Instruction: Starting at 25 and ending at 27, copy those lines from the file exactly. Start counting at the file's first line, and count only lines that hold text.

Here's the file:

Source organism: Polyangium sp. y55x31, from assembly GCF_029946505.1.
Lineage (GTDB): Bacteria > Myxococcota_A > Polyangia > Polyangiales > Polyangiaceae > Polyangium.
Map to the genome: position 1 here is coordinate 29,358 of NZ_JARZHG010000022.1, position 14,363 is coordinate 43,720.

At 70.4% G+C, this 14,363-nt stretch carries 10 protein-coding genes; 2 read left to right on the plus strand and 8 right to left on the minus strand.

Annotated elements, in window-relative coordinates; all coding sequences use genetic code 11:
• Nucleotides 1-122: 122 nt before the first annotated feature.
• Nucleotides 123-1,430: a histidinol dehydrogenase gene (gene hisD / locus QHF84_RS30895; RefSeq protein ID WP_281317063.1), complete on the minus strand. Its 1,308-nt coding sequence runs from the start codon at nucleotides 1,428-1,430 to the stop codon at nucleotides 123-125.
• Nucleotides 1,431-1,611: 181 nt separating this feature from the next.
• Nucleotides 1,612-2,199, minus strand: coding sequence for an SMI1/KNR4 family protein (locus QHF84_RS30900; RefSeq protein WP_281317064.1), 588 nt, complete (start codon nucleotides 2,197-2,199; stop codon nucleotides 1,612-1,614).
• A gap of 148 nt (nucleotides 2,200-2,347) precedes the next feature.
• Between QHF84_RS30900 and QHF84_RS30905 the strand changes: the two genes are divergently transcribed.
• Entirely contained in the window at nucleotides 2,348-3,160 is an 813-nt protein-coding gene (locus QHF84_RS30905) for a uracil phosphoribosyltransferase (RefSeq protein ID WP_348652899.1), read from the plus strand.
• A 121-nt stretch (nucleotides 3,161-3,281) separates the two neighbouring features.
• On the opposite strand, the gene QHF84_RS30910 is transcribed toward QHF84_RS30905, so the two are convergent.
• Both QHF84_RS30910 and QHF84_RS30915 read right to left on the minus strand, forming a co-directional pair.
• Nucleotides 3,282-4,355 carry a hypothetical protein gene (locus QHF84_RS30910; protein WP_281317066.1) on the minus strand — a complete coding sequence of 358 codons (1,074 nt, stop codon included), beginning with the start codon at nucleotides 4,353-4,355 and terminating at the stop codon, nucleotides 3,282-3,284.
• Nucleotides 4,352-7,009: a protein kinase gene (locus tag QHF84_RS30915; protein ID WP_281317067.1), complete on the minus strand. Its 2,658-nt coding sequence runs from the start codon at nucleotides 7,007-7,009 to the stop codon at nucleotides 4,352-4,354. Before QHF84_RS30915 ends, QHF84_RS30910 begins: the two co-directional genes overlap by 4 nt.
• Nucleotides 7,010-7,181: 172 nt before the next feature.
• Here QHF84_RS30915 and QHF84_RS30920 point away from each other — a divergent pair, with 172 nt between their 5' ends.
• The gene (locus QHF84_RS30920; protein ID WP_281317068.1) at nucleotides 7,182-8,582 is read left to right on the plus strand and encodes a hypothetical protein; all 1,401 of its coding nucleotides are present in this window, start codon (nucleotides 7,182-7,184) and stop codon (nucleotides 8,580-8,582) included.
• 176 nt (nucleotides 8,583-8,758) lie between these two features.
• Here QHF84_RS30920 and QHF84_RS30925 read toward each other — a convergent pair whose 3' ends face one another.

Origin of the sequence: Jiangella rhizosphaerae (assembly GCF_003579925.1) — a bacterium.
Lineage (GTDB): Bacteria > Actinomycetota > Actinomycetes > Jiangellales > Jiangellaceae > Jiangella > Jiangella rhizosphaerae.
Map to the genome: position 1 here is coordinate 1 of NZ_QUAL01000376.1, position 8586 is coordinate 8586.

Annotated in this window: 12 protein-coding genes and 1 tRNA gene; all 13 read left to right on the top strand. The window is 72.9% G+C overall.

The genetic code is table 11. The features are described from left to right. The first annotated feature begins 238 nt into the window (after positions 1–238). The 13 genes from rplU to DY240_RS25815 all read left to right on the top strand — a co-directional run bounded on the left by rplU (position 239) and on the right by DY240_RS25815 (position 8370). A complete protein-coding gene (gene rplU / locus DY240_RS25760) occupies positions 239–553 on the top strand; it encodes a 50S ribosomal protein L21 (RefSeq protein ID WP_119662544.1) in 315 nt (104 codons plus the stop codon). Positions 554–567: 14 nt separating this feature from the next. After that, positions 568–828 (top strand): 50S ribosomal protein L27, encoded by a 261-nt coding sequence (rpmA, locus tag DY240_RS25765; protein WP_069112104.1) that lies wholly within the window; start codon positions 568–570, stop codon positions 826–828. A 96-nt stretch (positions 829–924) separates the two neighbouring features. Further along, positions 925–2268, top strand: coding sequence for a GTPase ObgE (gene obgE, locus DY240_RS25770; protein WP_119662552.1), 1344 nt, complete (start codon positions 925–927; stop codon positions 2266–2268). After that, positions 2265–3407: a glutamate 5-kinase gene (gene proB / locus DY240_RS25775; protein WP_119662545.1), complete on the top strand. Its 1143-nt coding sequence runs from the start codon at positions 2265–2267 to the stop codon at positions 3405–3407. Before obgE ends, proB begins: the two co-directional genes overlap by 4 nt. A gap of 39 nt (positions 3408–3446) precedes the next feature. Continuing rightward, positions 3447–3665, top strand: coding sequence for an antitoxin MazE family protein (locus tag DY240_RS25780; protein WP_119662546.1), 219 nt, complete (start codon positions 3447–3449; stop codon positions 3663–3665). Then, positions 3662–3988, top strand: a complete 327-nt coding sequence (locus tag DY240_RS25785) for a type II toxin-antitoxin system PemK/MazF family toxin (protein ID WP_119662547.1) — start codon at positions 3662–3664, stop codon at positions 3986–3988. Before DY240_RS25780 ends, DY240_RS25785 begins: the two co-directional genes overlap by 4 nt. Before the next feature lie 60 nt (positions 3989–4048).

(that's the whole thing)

Map to the genome: position 1 here is coordinate 1 of NZ_QUAL01000376.1, position 8586 is coordinate 8586.

Annotated in this window: 12 protein-coding genes and 1 tRNA gene; all 13 read left to right on the top strand. The window is 72.9% G+C overall.

The genetic code is table 11. The features are described from left to right. The first annotated feature begins 238 nt into the window (after positions 1–238). The 13 genes from rplU to DY240_RS25815 all read left to right on the top strand — a co-directional run bounded on the left by rplU (position 239) and on the right by DY240_RS25815 (position 8370). A complete protein-coding gene (gene rplU / locus DY240_RS25760) occupies positions 239–553 on the top strand; it encodes a 50S ribosomal protein L21 (RefSeq protein ID WP_119662544.1) in 315 nt (104 codons plus the stop codon). Positions 554–567: 14 nt separating this feature from the next. After that, positions 568–828 (top strand): 50S ribosomal protein L27, encoded by a 261-nt coding sequence (rpmA, locus tag DY240_RS25765; protein WP_069112104.1) that lies wholly within the window; start codon positions 568–570, stop codon positions 826–828. A 96-nt stretch (positions 829–924) separates the two neighbouring features. Further along, positions 925–2268, top strand: coding sequence for a GTPase ObgE (gene obgE, locus DY240_RS25770; protein WP_119662552.1), 1344 nt, complete (start codon positions 925–927; stop codon positions 2266–2268). After that, positions 2265–3407: a glutamate 5-kinase gene (gene proB / locus DY240_RS25775; protein WP_119662545.1), complete on the top strand. Its 1143-nt coding sequence runs from the start codon at positions 2265–2267 to the stop codon at positions 3405–3407. Before obgE ends, proB begins: the two co-directional genes overlap by 4 nt. A gap of 39 nt (positions 3408–3446) precedes the next feature. Continuing rightward, positions 3447–3665, top strand: coding sequence for an antitoxin MazE family protein (locus tag DY240_RS25780; protein WP_119662546.1), 219 nt, complete (start codon positions 3447–3449; stop codon positions 3663–3665). Then, positions 3662–3988, top strand: a complete 327-nt coding sequence (locus tag DY240_RS25785) for a type II toxin-antitoxin system PemK/MazF family toxin (protein ID WP_119662547.1) — start codon at positions 3662–3664, stop codon at positions 3986–3988. Before DY240_RS25780 ends, DY240_RS25785 begins: the two co-directional genes overlap by 4 nt. Before the next feature lie 60 nt (positions 3989–4048).